On June 2, Petaluma (California) High School student Lulabel Seitz had her mic cut off during her valedictorian speech for raising issues with how the school handles sexual assault allegations, including her own reported incident.
Her classmates chanted “let her speak!” but school officials would not abide. They said they wanted to make sure their graduation ceremony was “appropriate and beautiful.”
Four days later, Stephen Colbert tweeted that he’d be giving former president Bill Clinton a “do-over” interview to address the backlash the former president got for saying he did the right thing by remaining in office after the Monica Lewinsky scandal — and insisting he didn’t owe Lewinsky an apology.
Why is it that Clinton, who’s had his chance at the mic for decades, gets second chance after second chance, while someone like Seitz isn’t even allowed to finish her sentence?
As allegations against celebrities make national headlines in the wake of the #MeToo movement, people seem to keep harping on each alleged perpetrator’s every word. But after speaking out, many of the victims are pushed away from the limelight.
It’s in this silence where perpetrators are protected and rape culture thrives.
The Lewinsky scandal is a prime example. In its aftermath, what Clinton wanted was for Lewinsky to “vanish entirely,” Helaine Olane wrote recently in the Washington Post. At Lewis and Clark College, Lewinsky’s alma mater, speakers were forbidden from even mentioning her name. Sound familiar?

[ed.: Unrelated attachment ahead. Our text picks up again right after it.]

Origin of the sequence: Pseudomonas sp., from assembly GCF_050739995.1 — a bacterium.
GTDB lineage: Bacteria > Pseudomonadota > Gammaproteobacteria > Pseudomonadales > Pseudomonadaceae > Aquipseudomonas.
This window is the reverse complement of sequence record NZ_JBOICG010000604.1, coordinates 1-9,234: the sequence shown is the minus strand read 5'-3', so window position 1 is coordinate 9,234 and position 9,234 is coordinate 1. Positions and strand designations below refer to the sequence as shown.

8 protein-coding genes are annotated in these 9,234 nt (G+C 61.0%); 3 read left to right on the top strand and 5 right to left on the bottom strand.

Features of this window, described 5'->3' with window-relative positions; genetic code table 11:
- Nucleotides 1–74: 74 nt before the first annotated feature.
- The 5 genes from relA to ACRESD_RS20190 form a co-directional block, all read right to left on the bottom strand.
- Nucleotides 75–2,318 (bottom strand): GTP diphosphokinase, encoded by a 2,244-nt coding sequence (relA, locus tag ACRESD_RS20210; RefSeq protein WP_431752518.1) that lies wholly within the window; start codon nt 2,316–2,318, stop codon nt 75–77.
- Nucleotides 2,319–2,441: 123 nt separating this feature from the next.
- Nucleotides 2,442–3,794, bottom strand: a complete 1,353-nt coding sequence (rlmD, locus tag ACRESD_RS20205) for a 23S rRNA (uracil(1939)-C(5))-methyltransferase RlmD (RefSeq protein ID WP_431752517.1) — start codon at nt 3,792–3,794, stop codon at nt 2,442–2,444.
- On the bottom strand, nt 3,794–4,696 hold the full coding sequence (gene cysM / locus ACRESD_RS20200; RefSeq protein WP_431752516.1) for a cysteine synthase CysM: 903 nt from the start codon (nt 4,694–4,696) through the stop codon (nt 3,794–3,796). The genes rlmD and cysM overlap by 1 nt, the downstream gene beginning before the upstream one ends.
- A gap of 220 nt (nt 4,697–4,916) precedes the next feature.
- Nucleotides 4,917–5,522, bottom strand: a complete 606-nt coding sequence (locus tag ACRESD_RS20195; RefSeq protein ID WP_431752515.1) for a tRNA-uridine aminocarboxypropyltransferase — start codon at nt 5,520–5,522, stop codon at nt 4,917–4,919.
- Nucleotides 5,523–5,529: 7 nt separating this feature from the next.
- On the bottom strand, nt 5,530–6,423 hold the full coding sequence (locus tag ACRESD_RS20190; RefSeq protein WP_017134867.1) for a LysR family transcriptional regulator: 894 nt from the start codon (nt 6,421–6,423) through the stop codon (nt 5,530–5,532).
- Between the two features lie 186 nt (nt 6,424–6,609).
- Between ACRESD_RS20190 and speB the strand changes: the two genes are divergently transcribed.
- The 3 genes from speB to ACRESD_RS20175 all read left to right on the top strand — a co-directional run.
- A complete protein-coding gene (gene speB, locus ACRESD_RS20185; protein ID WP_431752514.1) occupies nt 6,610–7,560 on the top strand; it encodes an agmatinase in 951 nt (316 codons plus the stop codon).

Why are we so afraid of listening to what survivors of sexual misconduct have to say? Is it because then we might really have to reckon with difficult cultural changes?
Cultural change takes time. It doesn’t offer shallow solutions that will appease donors to campaigns or large universities. The trials and errors of that cultural shift will have to happen under the scrutiny of potential benefactors and consumers of every industry over several years.
That’s why we try to sweep the victims under the rug.
We debate how many second chances and do-overs it’ll take Clinton to heal any ill will toward him in the #MeToo era, when we should be listening to what Lewinsky has to say about what healing looks like.
“My hope, given the two decades that have passed,” Lewinsky penned in a recent piece for Vanity Fair, “is that we are now at a stage where we can untangle the complexities and context (maybe even with a little compassion), which might help lead to an eventual healing — and a systemic transformation.”
One step she identifies on the way to that transformation is taking victims like herself out of isolation. For one, that means bringing to light the systemic nature of sexual abuse, not treating each case as an individual matter.
Take the tens of thousands of complaints revealing the rampant sexual abuse that takes place far in immigration detention. Despite fear of retaliation and deportation, “women and men held in immigration detention centers across the country have been trying to say ‘me too’ for years,” Alice Speri wrote for The Intercept.
Some of those victims literally fought for their lives to have their voices heard. And yet, the media are flush with articles on Bill Clinton versus himself.
In Vanity Fair, Lewinsky acknowledges that the conversation to be had is complicated and nuance is important. But to treat the voice of perpetrator and survivor equally in the court of public opinion is a disservice to all of those brave women and men who are taking this moment to advocate for not only a systemic analysis, but systemic solutions.
If we listened to them, what we’d hear is a call for resources. Not only for the costly legal services required to make speaking out worth it, but also for mental health services, and for prevention programs in schools.
We’d hear a call for policy changes in workplaces, not just firings.
The solutions are there, we just have to learn how to pass the mic.